The number of new home foreclosures fell last month in Linn and Johnson counties, the state of Iowa and the United States, according to a report from RealtyTrac, an online foreclosure marketplace.
A total of 112 foreclosures were filed last month in Linn County, down 21.1 percent from 142 in February, but 34.9 percent higher than the 83 foreclosures filed in March 2012.
In Johnson County, 23 home foreclosures were filed last month, down 8 percent from 25 in February and 39.5 percent below 38 filed in March 2012.
For Iowa as a whole, 1,095 foreclosure filings were recorded in March, down 30.9 percent from 1,585 in February and 34.1 percent below the 1,663 foreclosures filed in March 2012.
Bank repossessions in the state accounted for 368 of the homes placed in foreclosure last month.
Meanwhile nationwide, foreclosure filings were reported on 152,500 properties in March — down 23 percent from 198,853 in March 2012, and 1.15 percent below the 154,281 foreclosures filed in February, according to RealtyTrac.
For the first quarter, there were foreclosure filings for 442,117 properties, the lowest result since the second quarter of 2007. Despite declines, foreclosures remain higher than pre-bubble levels.
“Although the overall national foreclosure trend continues to head lower, late-blooming foreclosures are bolting higher in some local markets where aggressive foreclosure prevention efforts in previous years are wearing off,” said Daren Blomquist, vice president of Irvine, Calif.-based RealtyTrac.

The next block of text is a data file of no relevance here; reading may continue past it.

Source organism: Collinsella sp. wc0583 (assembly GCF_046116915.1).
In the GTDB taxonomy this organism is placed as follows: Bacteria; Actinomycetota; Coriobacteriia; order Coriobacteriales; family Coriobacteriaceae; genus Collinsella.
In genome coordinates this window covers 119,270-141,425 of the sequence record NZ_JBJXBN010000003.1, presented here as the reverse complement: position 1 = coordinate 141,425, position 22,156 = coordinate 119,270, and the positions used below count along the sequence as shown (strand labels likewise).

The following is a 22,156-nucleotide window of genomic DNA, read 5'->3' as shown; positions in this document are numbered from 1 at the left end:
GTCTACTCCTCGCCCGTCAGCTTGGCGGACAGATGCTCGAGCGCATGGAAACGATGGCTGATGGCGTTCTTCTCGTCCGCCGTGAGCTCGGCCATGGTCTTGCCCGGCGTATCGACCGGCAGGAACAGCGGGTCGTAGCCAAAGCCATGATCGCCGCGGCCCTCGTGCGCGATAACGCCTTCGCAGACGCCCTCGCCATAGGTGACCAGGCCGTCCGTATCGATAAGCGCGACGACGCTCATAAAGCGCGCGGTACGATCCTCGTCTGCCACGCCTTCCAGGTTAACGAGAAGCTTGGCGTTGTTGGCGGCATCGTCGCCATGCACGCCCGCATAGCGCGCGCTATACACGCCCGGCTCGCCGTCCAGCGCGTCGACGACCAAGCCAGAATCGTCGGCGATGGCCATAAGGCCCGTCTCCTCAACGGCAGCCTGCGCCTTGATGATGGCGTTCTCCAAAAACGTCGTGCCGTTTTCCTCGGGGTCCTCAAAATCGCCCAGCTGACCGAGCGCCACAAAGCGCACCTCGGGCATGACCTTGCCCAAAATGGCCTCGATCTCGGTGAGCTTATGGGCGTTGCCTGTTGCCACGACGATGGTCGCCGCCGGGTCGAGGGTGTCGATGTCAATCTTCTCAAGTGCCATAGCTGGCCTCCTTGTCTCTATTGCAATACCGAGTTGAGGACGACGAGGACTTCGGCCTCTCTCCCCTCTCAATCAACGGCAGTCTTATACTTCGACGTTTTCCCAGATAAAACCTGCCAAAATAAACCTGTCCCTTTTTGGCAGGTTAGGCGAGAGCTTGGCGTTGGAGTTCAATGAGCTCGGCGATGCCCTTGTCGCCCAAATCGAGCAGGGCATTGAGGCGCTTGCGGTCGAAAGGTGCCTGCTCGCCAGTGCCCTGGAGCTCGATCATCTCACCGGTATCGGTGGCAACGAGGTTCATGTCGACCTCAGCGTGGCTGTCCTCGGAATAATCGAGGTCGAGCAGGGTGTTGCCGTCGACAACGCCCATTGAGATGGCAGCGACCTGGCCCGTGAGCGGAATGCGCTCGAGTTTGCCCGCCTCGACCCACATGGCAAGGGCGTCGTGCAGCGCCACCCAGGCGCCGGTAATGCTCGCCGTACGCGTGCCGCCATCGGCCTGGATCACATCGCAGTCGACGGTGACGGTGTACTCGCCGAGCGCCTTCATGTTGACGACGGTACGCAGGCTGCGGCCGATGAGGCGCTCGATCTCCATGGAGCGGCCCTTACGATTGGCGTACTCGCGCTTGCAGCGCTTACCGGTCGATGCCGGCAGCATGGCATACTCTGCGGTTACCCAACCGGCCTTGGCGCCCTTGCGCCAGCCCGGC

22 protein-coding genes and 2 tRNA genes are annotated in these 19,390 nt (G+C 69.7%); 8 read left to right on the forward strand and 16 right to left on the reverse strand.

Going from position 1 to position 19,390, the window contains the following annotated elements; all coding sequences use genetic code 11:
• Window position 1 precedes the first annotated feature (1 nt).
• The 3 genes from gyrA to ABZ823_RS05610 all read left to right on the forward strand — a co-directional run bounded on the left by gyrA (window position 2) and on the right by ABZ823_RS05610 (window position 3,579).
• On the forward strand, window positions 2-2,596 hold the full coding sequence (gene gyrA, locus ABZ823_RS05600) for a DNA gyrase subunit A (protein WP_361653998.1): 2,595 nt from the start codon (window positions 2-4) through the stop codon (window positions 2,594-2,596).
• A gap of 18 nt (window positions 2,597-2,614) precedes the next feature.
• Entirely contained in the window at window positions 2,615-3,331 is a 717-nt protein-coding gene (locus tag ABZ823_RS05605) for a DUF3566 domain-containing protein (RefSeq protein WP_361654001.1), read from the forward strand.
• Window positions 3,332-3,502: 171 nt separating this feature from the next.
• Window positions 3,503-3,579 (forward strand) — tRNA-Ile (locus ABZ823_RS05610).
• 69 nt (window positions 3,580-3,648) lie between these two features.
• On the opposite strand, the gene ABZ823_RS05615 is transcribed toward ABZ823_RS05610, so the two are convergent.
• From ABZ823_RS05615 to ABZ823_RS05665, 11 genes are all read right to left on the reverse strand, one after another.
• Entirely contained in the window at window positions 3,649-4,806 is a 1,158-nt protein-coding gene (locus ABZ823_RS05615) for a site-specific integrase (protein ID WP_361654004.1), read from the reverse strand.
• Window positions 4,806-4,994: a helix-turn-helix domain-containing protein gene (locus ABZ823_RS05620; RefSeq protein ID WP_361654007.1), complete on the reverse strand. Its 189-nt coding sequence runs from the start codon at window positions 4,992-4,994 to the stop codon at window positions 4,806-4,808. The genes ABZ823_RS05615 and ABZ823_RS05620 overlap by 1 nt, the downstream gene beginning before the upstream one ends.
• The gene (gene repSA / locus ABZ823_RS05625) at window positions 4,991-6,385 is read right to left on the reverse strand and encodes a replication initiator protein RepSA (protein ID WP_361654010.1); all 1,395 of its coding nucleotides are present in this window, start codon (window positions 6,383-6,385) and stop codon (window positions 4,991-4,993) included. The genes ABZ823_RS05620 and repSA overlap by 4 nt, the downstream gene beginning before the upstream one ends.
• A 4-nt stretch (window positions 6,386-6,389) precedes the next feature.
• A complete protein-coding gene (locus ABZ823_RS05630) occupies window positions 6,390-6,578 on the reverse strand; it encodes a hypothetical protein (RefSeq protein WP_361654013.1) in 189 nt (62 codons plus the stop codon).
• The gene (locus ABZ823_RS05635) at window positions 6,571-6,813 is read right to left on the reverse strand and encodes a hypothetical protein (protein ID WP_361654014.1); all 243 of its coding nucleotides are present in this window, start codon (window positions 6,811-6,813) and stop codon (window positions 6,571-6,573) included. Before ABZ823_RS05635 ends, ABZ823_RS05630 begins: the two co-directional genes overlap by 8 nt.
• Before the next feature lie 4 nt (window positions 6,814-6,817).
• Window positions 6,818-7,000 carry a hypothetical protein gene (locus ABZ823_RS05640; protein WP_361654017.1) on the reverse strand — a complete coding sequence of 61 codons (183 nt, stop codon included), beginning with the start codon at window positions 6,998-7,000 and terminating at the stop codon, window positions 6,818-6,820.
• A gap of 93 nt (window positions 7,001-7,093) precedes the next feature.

“More recent foreclosure prevention efforts in other states have drastically increased the average time to foreclose, which could result in a similar outbreak of delayed foreclosures down the road in those states.”
Properties repossessed by lenders in the first quarter took an average of 477 days to complete the foreclosure process, up from 414 days in the previous quarter and a record high since RealtyTrac began tracking foreclosure completion time in the first quarter of 2007.
Foreclosures have been on the decline over the last two years as homeowners pursue alternatives such as short sales, in which they sell their house for less than what they owe and the bank agrees to forgive the balance. Banks prefer short sales over foreclosure and the deals have less of a negative impact on a homeowner’s credit score.
Mortgage rates in the United States fell for a second week, reducing borrowing costs as more homeowners seek to refinance into less expensive loans. The average rate for a 30-year fixed mortgage was 3.43 percent in the week that ended Thursday, down from 3.54 percent last week, according to Freddie Mac.
The average 15- year mortgage rate dropped to 2.65 percent from 2.74 percent.